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Winona Daily News Newspaper Archive: August 8, 1960 - Page 1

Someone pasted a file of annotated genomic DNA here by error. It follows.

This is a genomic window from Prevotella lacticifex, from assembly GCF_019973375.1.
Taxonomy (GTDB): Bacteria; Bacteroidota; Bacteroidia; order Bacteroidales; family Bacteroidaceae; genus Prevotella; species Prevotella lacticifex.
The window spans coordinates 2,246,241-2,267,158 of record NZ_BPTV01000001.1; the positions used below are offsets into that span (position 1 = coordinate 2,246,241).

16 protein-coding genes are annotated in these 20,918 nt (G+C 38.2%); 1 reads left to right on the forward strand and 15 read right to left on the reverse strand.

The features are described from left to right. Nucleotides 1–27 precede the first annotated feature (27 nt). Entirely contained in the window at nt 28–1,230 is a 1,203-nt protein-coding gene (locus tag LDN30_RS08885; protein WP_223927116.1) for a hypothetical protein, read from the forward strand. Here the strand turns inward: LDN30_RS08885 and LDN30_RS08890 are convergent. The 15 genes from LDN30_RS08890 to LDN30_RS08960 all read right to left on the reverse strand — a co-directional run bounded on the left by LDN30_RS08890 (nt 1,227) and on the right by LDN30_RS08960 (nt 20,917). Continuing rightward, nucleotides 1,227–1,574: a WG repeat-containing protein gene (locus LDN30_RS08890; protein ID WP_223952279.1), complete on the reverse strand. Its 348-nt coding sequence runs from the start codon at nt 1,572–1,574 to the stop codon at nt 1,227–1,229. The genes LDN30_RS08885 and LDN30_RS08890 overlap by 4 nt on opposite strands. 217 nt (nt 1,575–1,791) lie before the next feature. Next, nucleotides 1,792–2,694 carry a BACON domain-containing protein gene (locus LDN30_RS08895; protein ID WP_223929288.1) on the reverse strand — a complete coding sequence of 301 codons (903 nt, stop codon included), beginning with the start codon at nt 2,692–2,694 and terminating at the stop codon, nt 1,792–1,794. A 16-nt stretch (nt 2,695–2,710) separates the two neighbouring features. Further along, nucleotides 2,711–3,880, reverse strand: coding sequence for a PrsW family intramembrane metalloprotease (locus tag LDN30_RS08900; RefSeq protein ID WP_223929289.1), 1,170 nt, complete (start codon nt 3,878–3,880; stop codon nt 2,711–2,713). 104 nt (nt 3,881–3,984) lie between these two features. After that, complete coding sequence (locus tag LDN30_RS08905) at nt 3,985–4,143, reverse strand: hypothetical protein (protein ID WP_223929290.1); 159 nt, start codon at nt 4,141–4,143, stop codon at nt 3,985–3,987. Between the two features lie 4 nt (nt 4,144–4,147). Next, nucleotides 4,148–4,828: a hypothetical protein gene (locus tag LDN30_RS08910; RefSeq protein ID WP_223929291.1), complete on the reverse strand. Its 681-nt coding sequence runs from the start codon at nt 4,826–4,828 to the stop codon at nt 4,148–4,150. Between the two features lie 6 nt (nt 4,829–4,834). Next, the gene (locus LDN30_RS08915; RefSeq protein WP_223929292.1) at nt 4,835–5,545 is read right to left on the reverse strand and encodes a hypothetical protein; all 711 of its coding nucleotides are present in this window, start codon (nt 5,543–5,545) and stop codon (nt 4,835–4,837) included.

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   Winona Daily News (Newspaper) - August 8, 1960, Winona, Minnesota                               Cloudy, Cooler Tonight; Generally Fair Tuesday WINONA DAILY NEWS City Traffic Box Score Dita- Accidents K2. si? TOMORROW-SUNRISES SETS NEW MOON AUG. 2J 105th of Publication WINONA, MINNESOTA, MONDAY, AUGUST 8, I960 Killed Injured o 49 46 SEVEN CENTS PER COPY Stepping U U.S EIGHTEEN PAGES MYSTERIOUS SHIPMENTS Fear Russians Setting Up Cuban Rocket Bases i WASHINGTON Itfl The magazine 1U. S. News World Report said today Soviet ships have been delivering mys- terious cargoes to Havana since June 2fe. In a'copyright article, it added that since June 18 certain areas of the in- terior, such as the large Zapata swamp on the south coast, have been put off' limits. The number of identified Soviet technicians who have1 reached .Cuba through normal channels has doubled in the past six weeks, the article add- ed, and at least 200 technicians and ad- visers known to be from the Soviet bloc are now in Cuba. Crates delivered by the article said, are1 large "enough to hold parts for airplanes or rockets and "get very special care." "Cuban longshoremen are .not al- lowed to handle them. They are unload- ed by the Russian crews." j Hammarskjold Insists Belgians Quit Congo By MILTON BESSER UNITED NATIONS. N.Y. (AP) U.N. Secretary-General Dag Hammarskjold, warning that the world faces the issue of peace or war, called today for immediate and unconditional withdrawal of Eelgian forces from Ihe Congo, in- cluding province. He delivered the warning in a hard-hitting speech at the opening cf an urgent meeting of the 11- sccessionist Katanga nation U. N. Security Council on even say the Congo crisis. He hail asked of such a solution of the Congo for the meeting. problem is a question of peace "I would even say that the im- or war, and when saying peace mediate conclusion of the Congo uiiuiaic Luijwuaiuj] ui uiu congo ul uu ljui mini my per- problem is a question of peace or spective lo the he said, he declared. "A delay now, hesitation now. He called on the Council to spell cul in a resolution lhat the with- to all parls of Katanga." "I do not hesitate to say that the speediest possible I would KATANGA DELEGATION Members of the Katanga dele- gation meet with newsmen after arrival in United Stales to present their infant country's viewpoint to the United Nations Security Council. From left are Joseph Yav, former minister for economic affairs of the Congo government at Leopoldville- Jean- Eaptiste Kibwe, president of the Katanga delegation, and Jacques JIasangu, former vice president of the Congo government at Leo- poldville. (AP Photofax) Project Mercury Still on Schedule By VERN HAUGLAND Associated Press Aviation Writer WASHINGTON W A top space agency official said today that e Project Mercury manned satellite nrnm-sm i, .1 'essentially along Ullli, the Project Mercury manned satellite program is the same time schedule" as was initially planned Despite some published reports of serious lags in Ihe program "no major problems" have developed, Dr. Abe Silvcrslein said in an inter view. He is director of space flight programs for the National Aeronautics and Space Adminis- tration. Silverstein reported that every- Ihing inside the Mercury capsule fired from Cape Canaveral, Fla., July 29. worked properly even though the Atlas launching vehicle failed. The agency stili plans to launch Mercury astronauts into suborbit.-il flights this year and into orbits around Ihe earth next year, as nearly on schedule as is possible ir. any ambitious research and do program, Silverstein velopment said. Seven men are being trained for orbital flights of miles an hour, three or more limes aroumi the earth, at altitudes of 120 miles. These full-scale Atlas-launched missions will he preceded by sub- orbital test hops, in Redstone rocket-launched capsules, to an altitude of 125 miles and a din- lance of 200 miles down from Cape Canaveral. Dr. Hornfr Joe Stewart, NASA's director of program planning, told a National Hocket Club luncheon July 28 lhat the Mercury program, under way now for IS months, has had "some small slippage." Stewart said a suborbital manned flight "is still technically possible by Ihe end of (his yen, but Ihe margin is getting a litlle small." What might have been a major step forward in Ihe Mercury pro- first attempt at an Al- ias-launched bnllislic night of a Mercury-capsule lurned into a sharp setback when Ihe rocke! ex- ploded S5 seconds after launching July 29. Mid 'or ihe Atlas failure was still a mjs- ;try. "But we recovered 95 per cent of (he 50 feet of got good information on he said. "We recovered all the instru- mented on tem- peratures, acceleration forces and the like. Everything worked inside the capsule, but K did not reach flight conditions." Silverstein said the whole Mer- cury program is on an accelerated scale. program for them." war 1 do not limit my per 'A delay now, hesitation now, efforts to safeguard national or group interests now in a way lhat effort, would hamper the would risk values .......______., greater than any of those which such action may be intended to protect. "This applies to all parties, fint of all to the one which the Secu- rily Council has addressed its appeal." Hammarskjold's personal report to the Council was delivered as various proposals were under con- sideration aimed at getting a U.N. force into Katanga province. Patrice... Lumumba a-sked Ihe Council to send a 10- observer team into the Congo lo ensure Belgian forces. withdrawal til Diplomatic sources said Ceylon and Tunisia probably would intro- duce a resolution specifying that the U. N. force in the Congo will not intervene in in- ternal conflicts. The aim would be to assure Ka- tanga Premier Moise Tshombe, says his own troops will fighl' if the U. N. forces will come in, that the -U. N. force will not try lo bring the province under the control of Premier Palrice Lum- urntia's central Congo government. The by Ceylon and Tunisia also was expected to call for withdrawal of Belgian troops from all the Congo. to the Ceylon-Tunisia resolution whether to submit a proposal. But was beautiful and then said in Moscow the Soviet Communist want to let you know I'm newspaper Pravda said the Congo lese wanted the Security Counci to "issue an order lo Ihe U.N forces for the immediate libera lion of Katanga from the Belgian occupiers." The council meeting was post poned until noon today so that a _ ov a utf UU til t delegation from Lumumba's gov- grandstands cinment could attend. Vice Pre- mier Anloinc Gizenga was expecl ed lo demand lhat Ihe council send U.N'. Iroops into Katanga immediately. Kibwe referendum would show Katanga's people are enlirely behind Tshombe's govern vi.nitjj uimuu iajiuiuues govern In such a program you have He told one reporter Ka Jwtel v (o anticipate failures. We expected langa's arnw is strong hre' Is some failures and designed the enough to beat Lumumba's which he described as "none at ail." ___ SEARCH DR. MOORE'S BELONGINGS Dr. Barbara Moore tries lo restrain Customs In- spector George Mullcr from searching licr he- longings at San Francisco's lnlcrnation.il Air- port just after her arrival from Sydney, Austra- lia. Mullcr said Ilic British marathon hiker said she had nothing lo declare hut we found veget- s and fruit, importation of which is forbidden by California law for ft'ar of plant diseases. Mull- er said she flew into a rage mill pelted the custom agents with her suslniiumce when they tried lo confiscate it. At left is Customs Inspector Robert Davis and in background is Customs In- spector Adrian Bennett. (AP I'holofnx) Cuban Militia Seizes American Property Nation's Power 2nd to None, President Says WASHINGTON Ml _ President Eisenhower laid be- ore Congress loilay a bulky program ranging from for- ygn aid lo medical help for the aged bill warned against 'reckless spending schemes." "This truth we must take to heart: In good limes we must ;il (he very least pay our he said in a "special message sent lo the Senate as it resumed its election-year ession. Tim message also 'ill be wailing for lite House 'hen il reconvenes a week icncc. In Ihe face of Democratic, mil some Republican, criti- cism that the nation's de- fenses are growing relatively vcaker in the face of Communist lirwilj, Ihe President insisted S. military power "is second o none and will be kept lhal way." Saying hi was taking o improve the armed forces' readiness, he said lliese may nc- ccssitale "a moitesl increase" in military personnel and money. If 'unds are needed, he snid, he wi ask for them. Hut national security demands congressional action too, Eiscn. bower said, nnd called for appro- priation ot the full nnmunl author- ized (or foreign aid. lie noted the By RICHARD VALERIAN! HAVANA (AP) Armed Cuban militiamen were in full control of most of the American property in Cuba today following its national- ization by Fidel Castro's regime. The revolutionary government's new retaliation against the United Slates came only a few hours be- fore the island's Roman Catholic hierarchy warned against "the in- creasing advance of communism in our country." It was the church's first official criticism of the steadily increas- ing influence of the Communist bloc on the Castro regime. Prime .Minister Castro and his ministers made plain that they stood firmly with the Soviet Union as an economic and military ally, regardless of what other Latin American governments might think. Foreign Minister Raul Roa de- clared that Cuba would reject any resolution the Organization of Phone Threats fo Alice in Dairy I and MARSHFIELD, Wis. [fl-Two mrvi.ioi.n- IL-JULS, i) ift. WO Indications were that the Soviet telephoned threats to kill Wiscon- Umon might introduce a resolu- sin's Alice in Dairyland Joan lion of its own, or amendments Mary Engh, 19, of La Crosse brought her hurried departure uiuugiit net muiteu uepariurc to authorize U.N. units to use any from a slop here Saturday under a heavy police guard. _ Chief Walter Wohlfalirt hoviet Deputy Foreign Minister said an unidentified man called Vasily V. Kuznelsov told a report- the police station shortly after er Sunday he had not yet decided noon, remarked that Miss Engh chief attempted to head of) Miss Engh, who was slated to ap- pear on the grandstand stage at the Wisconsin Farm Progress Days program. But al- ready here, so a dozen men were deployed around the slage in the up well, though. She's a plucky girl." Later she was taken by car to an undisclosed location. AH of her appearances in the area, including one slated for Sunday, were canceled. With Jliss Engh were her chap- erones, Mrs. Ellen Richardson of Verona, and Donald McDowell, director of the State Department of Agriculture. The department sponsors the Alice in Dairyland promotion. Wohlfahrl said he thought Ihe threatening calls were made from a dial phone on the exposition grounds. Attempts to keep that man on the line so the calls might be traced failed. The same man called the sta- lion at l o'clock, saying, "No mat- ter how many men you have I will still get her." .Miss Engh, who had made appearartte, was taken oft the stage by police and escorted from! the grounds. She was taken to a' hole! where she was (ofd of the 'ireats. "She got very said Chief Wohlfahrl. "But she held Castro Racing Into Red Dictatorship, U. S. Says By STANLEY ME1SLER WASHINGTON (AP) The Unilcd States, brandishing its bluntest criticism of the Fidel Caslro regime, has accused Cuba of racing into a Communist-con- tolled dictatorship. The accusation was further evi- dence that both the Unilcd States and Cuba will step inlo an historic meeting of Western Hemisphere foreign ministers next week in an angry, unbudging mood. The hardening of Cuban policy was made clear over the weekend as the Caslro regime, boasting of its close link Ihe Soviet Union, ordered Ihe seizure of al- most all American-owned proper- ty in the island. evidence Mori of hardening may accumulate loday as the 21- nation Council of (he Organization of American Stales considers the agenda for Ihe foreign ministers meeting in San Jose, Costa Rica Aug. 15. The ministers tentatively are scheduled lo discuss lensions be- made public by the Stale Depart- ment Sunday but given to'news- men well in advance of Castro's newesl charges. Thc memoran- dum had been filed earlier with ._ uc. ,Jdu (K.cn career twecn Venezuela and the Domini-j the Inlcr-American Peace Com- Can liCDUOllC. ann nptu-nfn IViA iviiHan rue .1. can Republic, and between Ihe United Stales and Cuba. Bui Cuban Korcign Minister Raul Hea has said. "We'll laugh at any resolution that condemns Cuba." Mis government has asked for a new agenda, which would feature Cuban accusations thai the United Stales has committed economic aggression againsl Cuba and has interfered in her internal affairs. The agenda change, already jectcd by an OAS committee, will be considered here by the OAS Council. The U.S. charges againsl Cuba came in a 78-paga memorandum millee, an OAS unit that will re- port to the foreign ministers meeting. "Nol only is Cuba under its revolutionary government being Iransformed inlo a dictatorial political Ihe memorandum said, "bul a slate in which the reins of political control ,arc in- creasingly being concentrated in (he hands of the Communist parly." also laid that the "gravest danger lo Hie .securily o! Ihe Americas is lo be found in' ihe developing military relations be 5 Will Appeal In Twin City Transit Case 'AP) Attor- neys for five ric.cnd.inlj convicted in the fraud conspiracy case at American States, at its mcctin opening Aug. 1C, might adopt pro tesling Soviet interference in th Western Hemisphere'. lie' asserte Ihe Soviet Union's offer lo defen Cuba against aggression could no be interference in Ihe hem sphere's internal affairs. Castro got out of a sick bed dra iically to announce the of million worth of American owned properly before a chcerin crowd of [it the Red-tinge American Youlh' Congrcs early Sunday morning. Within hours armed militianie began moving inlo the plants tbr included the Ciiban Electric Co (he 300-million-dollar subsidiary o the American and Foreign I'owe Co. ot New York and the large: single investment in the island. A ranking official of the fin (old a reporter "we don't have a< cess to the building." Other major American busines es nationalized were the Cuba Telephone in which the Inle national Telephone and Telegrap Co., has a equ ty; the Standard Oil (New Jersey refinery, about million; aco refinery, lo million Sinclair Oil Co. operations i Cuba, worth about million an 36 American-owned sugar mil worth aboul million. Some of these plants had hei under Cuban government contri lor some time but bad not bee formally expropriated. Castro said thai the seizure were in retaliation for "econom aggression" hy ihe Unilcd Stale made frlain he meant Pres dent Eisenhower's slash in U. imports of Cuban sugar. However, the seizure decree d. not extend to American bank 1 Hie 73-million-dollar Moa Bay Mining Co.. the Nicaro Nickel Processing Corporation, and other smaller American enterprises i worth about 300 million in all. But Caslro indicated these may be taken over, declaring "we can still lake a few things more away from them (the The expropriated properly will -_ "i me t'Mnupridicu progeny win for with at 2 per cent interest, the decree said, bul (here was doubt whether any payments will ever be made. WEATHER FEDERAL FORECAST WINONA AND VICINITY Partly cloudy and cooler tonighl. Tuesday fair with little temper- ature change. Low tonighl 55, high Tuesday 80. LOCAL WEATHER Official observations for the 24 hours ending at 12 in. Sunday: Maximum, 88; minimum, 60; noon. 78; precipitation, .01. Official observations for Ihe 24 hours ending al 12 m. loday; Maximum, 84: minimum, 59; noon, 7flj precipitation, none. AIRPORT WEATHER (North Central Observations) Max. temp. 84 at 2 p.m. Sim- day; min. temp. 59 at 5 a.m. today; 80 at noon today; scat- tered clouds at feet; visibil- indicated the esses will be (si Judge Gunnar N'ordbyo faid Saturday after the ledtral court jury brought in its decision (hat he would not pronotiru sentence until lawyers had 3 chance lo file riiotions for a new trial Thev were given 15 days in winch lo do so. Meanwhile, bond was continued a' for four defendants and SK'.OOO for the ot.ier. Convicted of million dollar- plus fraud in connection with sale o! junk and equipment were Fred A. Ossana, 66, fonuer president of TCRT; B.M. Larrick, 58, former general manager and vice presi- dent of Ihe firm; Harry Isaacs, G7, president of American Iron and Supply Co.; Fred Isaacs, 39, Har- m's son associated with the iron- supply business, and Earl Jcffordr, 03, real estate dealer. Findings ranged from one count of conspiracy against Jeffords to 12 various coiinls against Ossanni ard Larrick. The multiple charges included wire and mail fraud, cot' tween Cuba and the Soviet! spiracy and interstate shipment